In 2004, the Nobel prize in medicine was awarded to Linda Buck and Richard Axel for expanding our knowledge about how our nose works. It is an amazing and complex organ.
Humans can detect over 10,000 different odor molecules. It is important in choosing a mate, identifying our mother, finding food, and avoiding dangers. Every time we inhale through our nose, a whiff of air passes over an area the size of a postage stamp known as the olfactory region.
Receptor neurons on the olfactory bulb contain cilia and binding sites where molecules attach. These molecules or odorants send messages to the brain which result in the perception of smell.
Everyone has their own recognizable smell except identical twins. Trained dogs cannot tell them apart. Women have a keener sense of smell than men and everyone's sense of smell is different. Some people cannot smell a skunk while others can't smell a rose.
Smells evoke memories. And research in Wales has shown that different smells have different effects on the brain. The herb, rosemary, is actually a brain stimulant.
When we loose our sense of smell (called anosmia), we loose our taste for food because smell and taste are so tightly bound. About 80 to 90% of what we call 'taste' is actually smell. We are also put in danger because we cannot detect dangerous situations such as a fire. It curtails our zest for life. Loss of smell affects over 200,000 persons each year.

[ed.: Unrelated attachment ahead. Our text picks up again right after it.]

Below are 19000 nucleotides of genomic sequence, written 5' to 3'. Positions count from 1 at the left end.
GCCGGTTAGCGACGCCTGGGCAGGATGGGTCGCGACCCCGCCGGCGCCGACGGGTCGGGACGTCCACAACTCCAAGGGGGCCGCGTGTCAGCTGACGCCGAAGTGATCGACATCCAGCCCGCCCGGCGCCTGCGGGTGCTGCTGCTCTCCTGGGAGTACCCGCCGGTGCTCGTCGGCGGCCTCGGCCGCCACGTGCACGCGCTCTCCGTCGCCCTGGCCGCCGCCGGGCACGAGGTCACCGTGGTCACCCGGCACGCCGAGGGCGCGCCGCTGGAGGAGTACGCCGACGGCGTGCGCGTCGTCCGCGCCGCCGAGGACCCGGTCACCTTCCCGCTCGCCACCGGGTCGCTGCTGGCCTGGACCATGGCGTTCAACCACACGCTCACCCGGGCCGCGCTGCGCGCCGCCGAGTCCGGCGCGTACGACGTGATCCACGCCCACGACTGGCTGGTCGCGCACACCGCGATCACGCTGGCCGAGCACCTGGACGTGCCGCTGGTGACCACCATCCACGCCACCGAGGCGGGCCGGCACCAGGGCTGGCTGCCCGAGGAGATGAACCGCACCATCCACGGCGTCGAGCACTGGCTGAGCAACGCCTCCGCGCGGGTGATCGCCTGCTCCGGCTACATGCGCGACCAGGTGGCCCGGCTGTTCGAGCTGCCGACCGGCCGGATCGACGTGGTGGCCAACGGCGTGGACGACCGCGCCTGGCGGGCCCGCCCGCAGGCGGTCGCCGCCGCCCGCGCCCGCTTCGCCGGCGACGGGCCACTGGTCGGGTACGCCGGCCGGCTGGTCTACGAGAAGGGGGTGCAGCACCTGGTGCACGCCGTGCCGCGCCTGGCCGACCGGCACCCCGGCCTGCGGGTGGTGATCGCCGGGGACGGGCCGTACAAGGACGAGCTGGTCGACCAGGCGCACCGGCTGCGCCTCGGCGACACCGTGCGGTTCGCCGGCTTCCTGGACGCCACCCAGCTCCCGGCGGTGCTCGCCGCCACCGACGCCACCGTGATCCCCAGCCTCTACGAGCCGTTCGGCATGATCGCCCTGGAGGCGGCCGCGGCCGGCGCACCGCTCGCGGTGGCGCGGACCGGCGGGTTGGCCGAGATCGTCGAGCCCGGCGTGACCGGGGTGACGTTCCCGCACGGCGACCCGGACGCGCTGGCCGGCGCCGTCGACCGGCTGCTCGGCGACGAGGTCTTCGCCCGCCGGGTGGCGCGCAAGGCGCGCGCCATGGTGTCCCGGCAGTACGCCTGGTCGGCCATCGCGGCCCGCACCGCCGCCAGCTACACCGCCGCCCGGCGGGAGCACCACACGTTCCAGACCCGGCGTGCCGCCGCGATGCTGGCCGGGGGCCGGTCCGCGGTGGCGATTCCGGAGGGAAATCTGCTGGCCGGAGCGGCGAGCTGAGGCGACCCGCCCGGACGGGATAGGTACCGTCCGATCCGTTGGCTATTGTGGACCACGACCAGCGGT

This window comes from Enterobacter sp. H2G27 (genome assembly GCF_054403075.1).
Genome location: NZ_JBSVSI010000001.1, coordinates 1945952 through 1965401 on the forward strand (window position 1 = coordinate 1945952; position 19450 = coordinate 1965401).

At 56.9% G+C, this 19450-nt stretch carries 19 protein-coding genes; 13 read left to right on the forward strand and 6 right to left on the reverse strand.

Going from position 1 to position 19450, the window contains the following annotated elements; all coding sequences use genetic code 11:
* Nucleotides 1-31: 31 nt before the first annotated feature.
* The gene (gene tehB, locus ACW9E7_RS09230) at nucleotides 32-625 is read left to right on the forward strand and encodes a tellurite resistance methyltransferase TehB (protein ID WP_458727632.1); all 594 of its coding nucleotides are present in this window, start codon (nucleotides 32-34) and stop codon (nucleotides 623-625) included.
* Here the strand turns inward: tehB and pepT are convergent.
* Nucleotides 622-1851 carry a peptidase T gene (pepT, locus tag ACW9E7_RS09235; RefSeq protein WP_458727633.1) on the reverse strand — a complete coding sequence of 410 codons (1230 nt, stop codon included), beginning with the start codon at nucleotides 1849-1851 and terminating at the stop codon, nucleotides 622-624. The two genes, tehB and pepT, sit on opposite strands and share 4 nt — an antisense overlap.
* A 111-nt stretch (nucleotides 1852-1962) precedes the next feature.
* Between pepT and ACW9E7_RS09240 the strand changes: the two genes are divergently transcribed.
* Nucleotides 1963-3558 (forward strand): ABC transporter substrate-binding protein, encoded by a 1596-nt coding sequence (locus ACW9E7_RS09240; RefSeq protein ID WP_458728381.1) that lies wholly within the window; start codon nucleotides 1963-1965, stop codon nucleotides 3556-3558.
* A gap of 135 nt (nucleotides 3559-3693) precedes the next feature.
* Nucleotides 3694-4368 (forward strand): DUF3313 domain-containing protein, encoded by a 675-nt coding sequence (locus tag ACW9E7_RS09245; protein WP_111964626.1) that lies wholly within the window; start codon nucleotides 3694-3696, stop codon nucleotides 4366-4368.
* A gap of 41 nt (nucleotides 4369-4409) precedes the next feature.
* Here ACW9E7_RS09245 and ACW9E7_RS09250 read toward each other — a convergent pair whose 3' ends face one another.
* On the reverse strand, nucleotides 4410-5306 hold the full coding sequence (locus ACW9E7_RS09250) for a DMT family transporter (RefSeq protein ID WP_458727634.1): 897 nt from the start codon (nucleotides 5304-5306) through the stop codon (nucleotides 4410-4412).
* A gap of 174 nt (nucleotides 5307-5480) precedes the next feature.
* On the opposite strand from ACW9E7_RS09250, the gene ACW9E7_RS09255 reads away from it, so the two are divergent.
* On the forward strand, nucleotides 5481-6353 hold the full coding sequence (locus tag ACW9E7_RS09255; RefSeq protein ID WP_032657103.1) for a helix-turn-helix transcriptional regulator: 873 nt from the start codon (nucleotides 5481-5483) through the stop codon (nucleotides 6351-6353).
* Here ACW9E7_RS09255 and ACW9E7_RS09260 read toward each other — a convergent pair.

Loss or reduced ability to smell can be caused by nasal growths or polyps, a head injury, an upper respiratory infection, or an infection of the mucous membranes that line the nasal passage. Some medicines and increasing age have also been blamed for reduced ability to smell.
Research in this area is limited and there are few treatments. For most, recovery is spontaneous but it can take up to a year for smell to return. Surgery to remove polyps may help restore the sensation.. Corticosteroids either in pill or spray form helps many. Anti-allergy medications may be helpful to some.
Unfortunately, many will just have to learn to live with this disability. With as little research about treatment as is available, it is no wonder smell has been called the forgotten sense.
More in-depth information is available online at the following web sites:
American Academy of Otolaryngology−Head and Neck Surgery: Click here
National Institute on Deafness and Other Communication Disorders: Click here